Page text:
Her students feel that. According to student Stephanie Sirois, “Dr. Hutchinson’s dedication to mediating full-class discussions on inconceivably difficult topics impacted me in a way that no instructor ever has. She never shrinks away from difficult-to-discuss issues when the discomfort becomes palpable and fills the whole room, but she expertly handles such topics with a level of emotional intelligence that I had never seen in a teacher.”
It may seem difficult to build community among students in a virtual class, which was the predominant method of delivery during the past academic year, but Hutchinson says she enjoyed the experience and it has reinvigorated her teaching. She has learned as much as she can about what works and what doesn’t — by asking for feedback from students, borrowing ideas from colleagues, and watching her own children navigate middle school, high school, and college. Consequently, she organizes her classes into whole group and small group sections, sends discussion questions in advance, and initiates one-on-one email conversations with students to get to know them.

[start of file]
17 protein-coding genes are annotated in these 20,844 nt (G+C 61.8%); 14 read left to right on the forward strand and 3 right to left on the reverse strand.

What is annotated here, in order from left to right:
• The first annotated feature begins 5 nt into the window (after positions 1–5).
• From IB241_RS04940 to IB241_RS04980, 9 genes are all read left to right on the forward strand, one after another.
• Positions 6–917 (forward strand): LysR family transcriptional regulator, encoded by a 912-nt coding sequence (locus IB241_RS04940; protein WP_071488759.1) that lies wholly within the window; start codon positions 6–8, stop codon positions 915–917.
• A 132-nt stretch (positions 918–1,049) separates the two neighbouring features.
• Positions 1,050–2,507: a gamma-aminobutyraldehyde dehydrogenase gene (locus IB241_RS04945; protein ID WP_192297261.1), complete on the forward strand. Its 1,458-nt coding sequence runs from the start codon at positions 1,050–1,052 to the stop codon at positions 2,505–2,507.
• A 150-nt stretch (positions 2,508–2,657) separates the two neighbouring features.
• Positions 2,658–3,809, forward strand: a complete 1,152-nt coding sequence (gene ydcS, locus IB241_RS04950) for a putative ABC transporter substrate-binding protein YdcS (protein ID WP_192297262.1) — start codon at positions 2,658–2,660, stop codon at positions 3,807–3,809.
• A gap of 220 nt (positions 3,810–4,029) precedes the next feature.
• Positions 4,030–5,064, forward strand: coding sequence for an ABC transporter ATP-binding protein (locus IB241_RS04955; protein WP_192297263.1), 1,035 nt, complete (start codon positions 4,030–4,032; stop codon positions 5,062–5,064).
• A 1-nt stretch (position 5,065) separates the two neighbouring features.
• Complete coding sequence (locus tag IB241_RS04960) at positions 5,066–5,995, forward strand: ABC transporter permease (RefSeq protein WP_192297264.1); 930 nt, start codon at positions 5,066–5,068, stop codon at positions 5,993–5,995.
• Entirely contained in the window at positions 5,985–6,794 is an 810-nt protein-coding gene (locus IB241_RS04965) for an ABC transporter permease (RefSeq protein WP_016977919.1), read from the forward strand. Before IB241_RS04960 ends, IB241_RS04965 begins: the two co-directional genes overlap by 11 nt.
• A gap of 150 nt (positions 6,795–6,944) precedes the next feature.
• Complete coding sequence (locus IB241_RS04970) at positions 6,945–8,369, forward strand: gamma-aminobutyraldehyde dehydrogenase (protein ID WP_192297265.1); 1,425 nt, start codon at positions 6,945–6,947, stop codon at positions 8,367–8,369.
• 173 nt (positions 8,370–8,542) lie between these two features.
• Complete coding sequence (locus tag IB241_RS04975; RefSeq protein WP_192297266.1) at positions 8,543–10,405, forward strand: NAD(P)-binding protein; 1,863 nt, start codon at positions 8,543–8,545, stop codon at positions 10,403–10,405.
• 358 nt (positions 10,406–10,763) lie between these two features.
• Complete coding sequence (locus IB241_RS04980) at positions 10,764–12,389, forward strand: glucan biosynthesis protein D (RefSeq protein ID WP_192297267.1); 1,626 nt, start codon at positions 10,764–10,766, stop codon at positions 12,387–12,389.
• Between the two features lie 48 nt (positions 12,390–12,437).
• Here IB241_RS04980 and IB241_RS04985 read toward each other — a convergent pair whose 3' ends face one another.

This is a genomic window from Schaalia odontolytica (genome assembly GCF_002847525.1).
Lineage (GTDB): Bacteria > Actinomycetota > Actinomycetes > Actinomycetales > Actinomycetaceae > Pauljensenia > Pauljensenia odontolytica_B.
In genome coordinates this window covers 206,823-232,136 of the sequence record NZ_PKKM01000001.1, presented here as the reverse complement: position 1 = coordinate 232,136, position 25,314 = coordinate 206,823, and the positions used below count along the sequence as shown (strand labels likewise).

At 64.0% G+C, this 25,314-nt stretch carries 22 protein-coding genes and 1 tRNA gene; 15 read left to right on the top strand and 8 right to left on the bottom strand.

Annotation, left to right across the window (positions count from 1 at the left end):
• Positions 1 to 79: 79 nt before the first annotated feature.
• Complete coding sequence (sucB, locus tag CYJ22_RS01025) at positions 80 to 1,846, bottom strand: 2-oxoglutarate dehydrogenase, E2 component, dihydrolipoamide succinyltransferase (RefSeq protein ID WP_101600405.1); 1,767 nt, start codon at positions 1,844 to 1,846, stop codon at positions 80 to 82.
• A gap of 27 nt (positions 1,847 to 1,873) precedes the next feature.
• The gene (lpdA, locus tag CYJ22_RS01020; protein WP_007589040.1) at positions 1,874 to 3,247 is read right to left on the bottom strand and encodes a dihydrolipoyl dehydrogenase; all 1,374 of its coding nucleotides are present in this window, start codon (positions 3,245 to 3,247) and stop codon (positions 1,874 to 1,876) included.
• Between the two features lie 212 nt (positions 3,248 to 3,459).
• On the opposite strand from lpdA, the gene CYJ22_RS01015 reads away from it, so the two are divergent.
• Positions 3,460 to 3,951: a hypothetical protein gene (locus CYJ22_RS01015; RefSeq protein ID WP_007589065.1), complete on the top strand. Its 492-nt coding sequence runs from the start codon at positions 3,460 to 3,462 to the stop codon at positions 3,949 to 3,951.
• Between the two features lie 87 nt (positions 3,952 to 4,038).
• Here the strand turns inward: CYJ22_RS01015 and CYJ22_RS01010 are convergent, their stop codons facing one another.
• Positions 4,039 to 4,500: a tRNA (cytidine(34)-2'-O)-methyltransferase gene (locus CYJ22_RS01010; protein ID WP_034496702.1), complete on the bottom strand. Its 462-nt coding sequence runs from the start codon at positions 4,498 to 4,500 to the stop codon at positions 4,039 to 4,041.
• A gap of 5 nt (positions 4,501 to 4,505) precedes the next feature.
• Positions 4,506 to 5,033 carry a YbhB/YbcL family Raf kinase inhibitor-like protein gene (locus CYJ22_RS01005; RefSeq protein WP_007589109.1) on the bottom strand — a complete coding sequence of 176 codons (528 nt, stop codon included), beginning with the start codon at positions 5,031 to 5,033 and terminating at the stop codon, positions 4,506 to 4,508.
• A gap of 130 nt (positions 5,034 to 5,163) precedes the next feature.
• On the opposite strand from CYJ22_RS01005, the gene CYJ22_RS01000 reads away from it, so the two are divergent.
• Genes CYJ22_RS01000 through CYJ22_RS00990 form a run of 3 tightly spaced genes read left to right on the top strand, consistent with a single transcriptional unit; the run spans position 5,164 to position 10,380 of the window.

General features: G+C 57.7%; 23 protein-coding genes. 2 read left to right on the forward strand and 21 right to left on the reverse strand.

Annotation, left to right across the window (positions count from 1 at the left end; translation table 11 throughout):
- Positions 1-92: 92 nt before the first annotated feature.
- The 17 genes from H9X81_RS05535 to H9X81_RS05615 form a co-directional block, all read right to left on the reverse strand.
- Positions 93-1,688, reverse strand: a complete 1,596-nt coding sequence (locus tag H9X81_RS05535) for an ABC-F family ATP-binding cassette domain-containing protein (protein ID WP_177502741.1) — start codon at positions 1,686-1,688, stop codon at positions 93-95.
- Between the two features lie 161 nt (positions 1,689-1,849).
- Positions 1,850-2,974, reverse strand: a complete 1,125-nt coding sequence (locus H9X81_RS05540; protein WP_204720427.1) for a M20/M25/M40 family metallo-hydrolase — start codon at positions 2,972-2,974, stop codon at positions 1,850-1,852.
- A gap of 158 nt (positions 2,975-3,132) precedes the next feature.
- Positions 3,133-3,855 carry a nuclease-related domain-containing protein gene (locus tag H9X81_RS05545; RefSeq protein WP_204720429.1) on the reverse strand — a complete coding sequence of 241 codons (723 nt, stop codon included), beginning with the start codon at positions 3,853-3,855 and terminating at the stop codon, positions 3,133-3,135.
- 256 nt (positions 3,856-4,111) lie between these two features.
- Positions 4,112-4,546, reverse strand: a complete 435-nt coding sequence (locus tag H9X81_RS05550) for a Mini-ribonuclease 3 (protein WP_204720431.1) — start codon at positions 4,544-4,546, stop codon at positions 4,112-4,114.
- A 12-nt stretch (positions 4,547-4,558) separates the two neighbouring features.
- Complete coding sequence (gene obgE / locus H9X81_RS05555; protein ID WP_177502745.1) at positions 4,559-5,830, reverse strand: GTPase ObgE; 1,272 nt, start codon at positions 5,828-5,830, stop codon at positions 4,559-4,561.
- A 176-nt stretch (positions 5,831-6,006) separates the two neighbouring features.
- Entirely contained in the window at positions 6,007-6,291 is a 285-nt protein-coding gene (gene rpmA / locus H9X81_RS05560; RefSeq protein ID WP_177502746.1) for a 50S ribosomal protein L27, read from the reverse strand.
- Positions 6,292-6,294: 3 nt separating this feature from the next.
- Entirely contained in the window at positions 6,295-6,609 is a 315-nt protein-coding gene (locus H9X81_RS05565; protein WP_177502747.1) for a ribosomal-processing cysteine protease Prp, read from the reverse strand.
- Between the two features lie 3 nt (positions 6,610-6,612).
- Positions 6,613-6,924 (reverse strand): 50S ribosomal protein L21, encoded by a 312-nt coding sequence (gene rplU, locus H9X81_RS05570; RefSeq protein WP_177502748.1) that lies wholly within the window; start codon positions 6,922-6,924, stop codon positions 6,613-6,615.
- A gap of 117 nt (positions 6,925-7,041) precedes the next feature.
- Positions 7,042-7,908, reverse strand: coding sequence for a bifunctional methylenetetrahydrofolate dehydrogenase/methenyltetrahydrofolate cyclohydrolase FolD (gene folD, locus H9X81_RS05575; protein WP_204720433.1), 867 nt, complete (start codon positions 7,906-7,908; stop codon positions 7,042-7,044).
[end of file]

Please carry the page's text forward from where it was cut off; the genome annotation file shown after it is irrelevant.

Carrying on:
“She is continuing to provide innovative, engaging, and meaningful learning experiences for her students as they navigate this online landscape. I have no doubt that her students are feeling just as excited and supported in her class as they did when we were on campus,” wrote English Professor Jennifer Schindel in a letter supporting Hutchinson’s nomination for the award.